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St. Louis Alderwoman drafts marijuana legislation proposal


ST. LOUIS – St. Louis Alderwoman Megan Green on Monday drafted a proposal of a local bill to put marijuana legalization on the ballot in St. Louis in November 2018. The proposal would decriminalize simple possession, create licensed dispensaries, and repeal local ordinances prohibiting marijuana consumption for recreational use. Because marijuana is still illegal in Missouri, Green’s bill raises questions when city laws contradict state laws.

While the bill permits recreational use for licensed residents, it prohibits use outside of private property, within 1,000 feet of day cares and schools, or on state or federal government-owned property. Additionally, law enforcement will no longer be able to conduct searches based on the reasonable suspicion that they violate any of the proposed laws in the bill.

The bill proposes that residents of St. Louis over the age of 21 are required to pay an annual fee of fifty dollars in order to obtain a license. Licensed residents would then be able to purchase up to 35 grams of marijuana for personal use per year. An additional license would be required to grow marijuana plants for personal use. Businesses could also purchase a license to cultivate the plant for sale.

Should the bill become law, it specifies how the fees would be allocated. The first 25 percent of the revenue to be spent on “communities impacted by the ‘war on drugs.'”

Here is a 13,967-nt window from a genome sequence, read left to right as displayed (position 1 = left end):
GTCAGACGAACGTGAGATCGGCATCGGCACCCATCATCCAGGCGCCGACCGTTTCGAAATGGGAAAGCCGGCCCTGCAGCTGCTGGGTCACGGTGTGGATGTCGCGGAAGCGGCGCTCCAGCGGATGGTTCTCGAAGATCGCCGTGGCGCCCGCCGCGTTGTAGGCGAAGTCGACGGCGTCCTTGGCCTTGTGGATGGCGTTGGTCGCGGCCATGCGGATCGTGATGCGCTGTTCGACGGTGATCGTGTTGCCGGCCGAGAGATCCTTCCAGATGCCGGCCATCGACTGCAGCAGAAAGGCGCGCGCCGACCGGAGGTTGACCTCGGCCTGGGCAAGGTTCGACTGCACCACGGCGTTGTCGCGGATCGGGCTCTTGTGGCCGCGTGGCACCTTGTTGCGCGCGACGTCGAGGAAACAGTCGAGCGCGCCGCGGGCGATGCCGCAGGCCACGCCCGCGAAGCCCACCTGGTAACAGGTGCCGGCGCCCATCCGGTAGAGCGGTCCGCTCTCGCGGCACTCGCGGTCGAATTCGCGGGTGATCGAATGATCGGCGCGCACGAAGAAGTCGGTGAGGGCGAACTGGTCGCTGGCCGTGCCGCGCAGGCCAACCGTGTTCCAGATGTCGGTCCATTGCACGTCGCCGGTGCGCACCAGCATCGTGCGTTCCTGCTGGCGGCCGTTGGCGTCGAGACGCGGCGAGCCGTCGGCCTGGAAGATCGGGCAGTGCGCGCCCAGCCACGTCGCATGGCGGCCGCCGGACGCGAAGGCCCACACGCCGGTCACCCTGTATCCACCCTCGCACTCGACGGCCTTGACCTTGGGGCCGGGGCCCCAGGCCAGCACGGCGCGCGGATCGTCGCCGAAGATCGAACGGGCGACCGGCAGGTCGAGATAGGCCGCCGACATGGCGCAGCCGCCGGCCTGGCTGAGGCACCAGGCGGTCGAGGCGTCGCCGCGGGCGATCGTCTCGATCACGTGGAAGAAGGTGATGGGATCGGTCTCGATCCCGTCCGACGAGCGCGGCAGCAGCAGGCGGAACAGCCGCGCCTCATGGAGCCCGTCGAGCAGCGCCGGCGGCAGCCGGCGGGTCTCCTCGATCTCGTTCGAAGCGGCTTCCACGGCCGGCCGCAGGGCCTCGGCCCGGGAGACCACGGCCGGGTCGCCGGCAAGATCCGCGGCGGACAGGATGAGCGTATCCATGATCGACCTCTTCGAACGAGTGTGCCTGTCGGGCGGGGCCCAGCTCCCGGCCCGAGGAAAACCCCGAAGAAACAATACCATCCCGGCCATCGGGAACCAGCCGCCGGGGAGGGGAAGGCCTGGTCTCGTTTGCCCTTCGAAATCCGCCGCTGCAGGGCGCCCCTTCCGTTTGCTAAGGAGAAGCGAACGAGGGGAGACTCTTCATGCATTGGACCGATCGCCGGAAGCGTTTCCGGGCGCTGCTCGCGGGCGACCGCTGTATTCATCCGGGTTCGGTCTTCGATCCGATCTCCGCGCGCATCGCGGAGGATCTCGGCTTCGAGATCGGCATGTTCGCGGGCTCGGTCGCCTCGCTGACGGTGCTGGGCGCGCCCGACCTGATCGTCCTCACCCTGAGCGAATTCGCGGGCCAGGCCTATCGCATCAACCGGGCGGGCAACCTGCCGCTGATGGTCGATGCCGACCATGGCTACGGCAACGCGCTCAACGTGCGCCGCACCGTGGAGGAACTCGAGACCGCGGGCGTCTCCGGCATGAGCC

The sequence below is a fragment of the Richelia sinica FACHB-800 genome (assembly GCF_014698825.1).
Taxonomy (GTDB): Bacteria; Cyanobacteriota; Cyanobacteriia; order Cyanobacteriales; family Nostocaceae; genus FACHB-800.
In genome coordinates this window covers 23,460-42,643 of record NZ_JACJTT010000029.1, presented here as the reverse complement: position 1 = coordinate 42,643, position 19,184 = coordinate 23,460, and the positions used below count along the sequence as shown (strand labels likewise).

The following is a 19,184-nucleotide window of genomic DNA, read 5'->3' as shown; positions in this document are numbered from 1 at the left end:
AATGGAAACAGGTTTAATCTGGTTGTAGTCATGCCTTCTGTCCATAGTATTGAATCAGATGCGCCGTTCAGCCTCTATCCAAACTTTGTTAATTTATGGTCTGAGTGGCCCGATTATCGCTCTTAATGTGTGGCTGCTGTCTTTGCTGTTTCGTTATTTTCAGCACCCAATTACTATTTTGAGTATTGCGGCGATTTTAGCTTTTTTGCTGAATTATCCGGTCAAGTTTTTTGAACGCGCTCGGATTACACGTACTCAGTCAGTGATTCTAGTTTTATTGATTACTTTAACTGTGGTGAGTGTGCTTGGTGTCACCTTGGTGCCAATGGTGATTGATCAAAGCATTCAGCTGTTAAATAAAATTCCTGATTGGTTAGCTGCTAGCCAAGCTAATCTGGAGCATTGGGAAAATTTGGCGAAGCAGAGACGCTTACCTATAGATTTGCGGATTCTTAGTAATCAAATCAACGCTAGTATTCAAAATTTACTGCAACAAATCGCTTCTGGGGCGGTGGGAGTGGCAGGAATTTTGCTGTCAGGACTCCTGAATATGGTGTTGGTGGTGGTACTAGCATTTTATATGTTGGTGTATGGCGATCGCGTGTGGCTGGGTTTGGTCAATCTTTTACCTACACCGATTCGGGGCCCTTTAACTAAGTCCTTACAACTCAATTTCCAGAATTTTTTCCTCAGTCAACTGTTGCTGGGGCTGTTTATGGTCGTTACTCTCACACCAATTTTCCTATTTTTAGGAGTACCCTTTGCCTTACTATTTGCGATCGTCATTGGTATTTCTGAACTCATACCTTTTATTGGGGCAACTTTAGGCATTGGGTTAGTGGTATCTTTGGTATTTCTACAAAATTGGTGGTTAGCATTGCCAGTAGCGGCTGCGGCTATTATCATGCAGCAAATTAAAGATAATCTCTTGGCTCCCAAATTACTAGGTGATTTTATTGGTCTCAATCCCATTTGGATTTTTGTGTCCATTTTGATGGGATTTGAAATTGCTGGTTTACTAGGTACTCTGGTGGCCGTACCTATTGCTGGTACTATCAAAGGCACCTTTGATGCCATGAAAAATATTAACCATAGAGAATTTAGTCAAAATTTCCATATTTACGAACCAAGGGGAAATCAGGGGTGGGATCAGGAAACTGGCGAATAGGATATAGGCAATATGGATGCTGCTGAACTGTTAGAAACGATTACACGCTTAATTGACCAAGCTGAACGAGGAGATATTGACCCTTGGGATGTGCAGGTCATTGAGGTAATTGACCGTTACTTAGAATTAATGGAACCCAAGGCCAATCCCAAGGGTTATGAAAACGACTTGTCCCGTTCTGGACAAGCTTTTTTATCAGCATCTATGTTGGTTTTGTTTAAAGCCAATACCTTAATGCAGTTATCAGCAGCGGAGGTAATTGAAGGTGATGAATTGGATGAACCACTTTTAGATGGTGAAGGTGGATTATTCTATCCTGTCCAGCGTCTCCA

It says the money should be used to finance small business start-up costs for “low-income African-American individuals who have been convicted of drug crimes; early childhood education and tutoring for children whose parents are incarcerated; job training, education, and placement for those who have previously been incarcerated; or rental or downpayment assistance for those previously incarcerated.

Another 25 percent of fees will go to the St. Louis Department of Health for use in alcohol, tobacco, marijuana, and drug opiate prevention programs. It will also be used to provide medically accurate education for children in school about the health and safety risk of controlled substances and alcohol.

15 percent will go to the Metropolitan Police Department to pay for officer salaries and benefits. And the remaining 35 percent will be contributed to the General Fund.

According to Green’s bill, the Board of Aldermen will propose changes to the zoning code so that each ward can accommodate at least one cultivation center – which is in charge of preparation and packaging – and one dispensary – a facility permitted to sell marijuana or related products to consumers. Under the bill, it would prevent employers from denying employment to St. Louis residents simply because they consume marijuana – provided they are off the premises during non-working hours.

Finally, the bill asks qualified St. Louis voters to vote on November 6, 2018, on whether they want to allow licensed residents to use or possess marijuana, whether they want to allow licensed businesses to sell marijuana, and whether they want licensed businesses to be able to study marijuana for medical research.

The bill’s sweeping proposals directly contract state laws, which prohibits cannabis in all forms, except for the use of cannabidiol for specific medical use. Should the bill become law, St. Louis voters may be in a situation they were in August, when they tried to raise the minimum wage. In July, the General Assembly passed HB 1193 and HB 1194 which decided that the state establishes the minimum wage.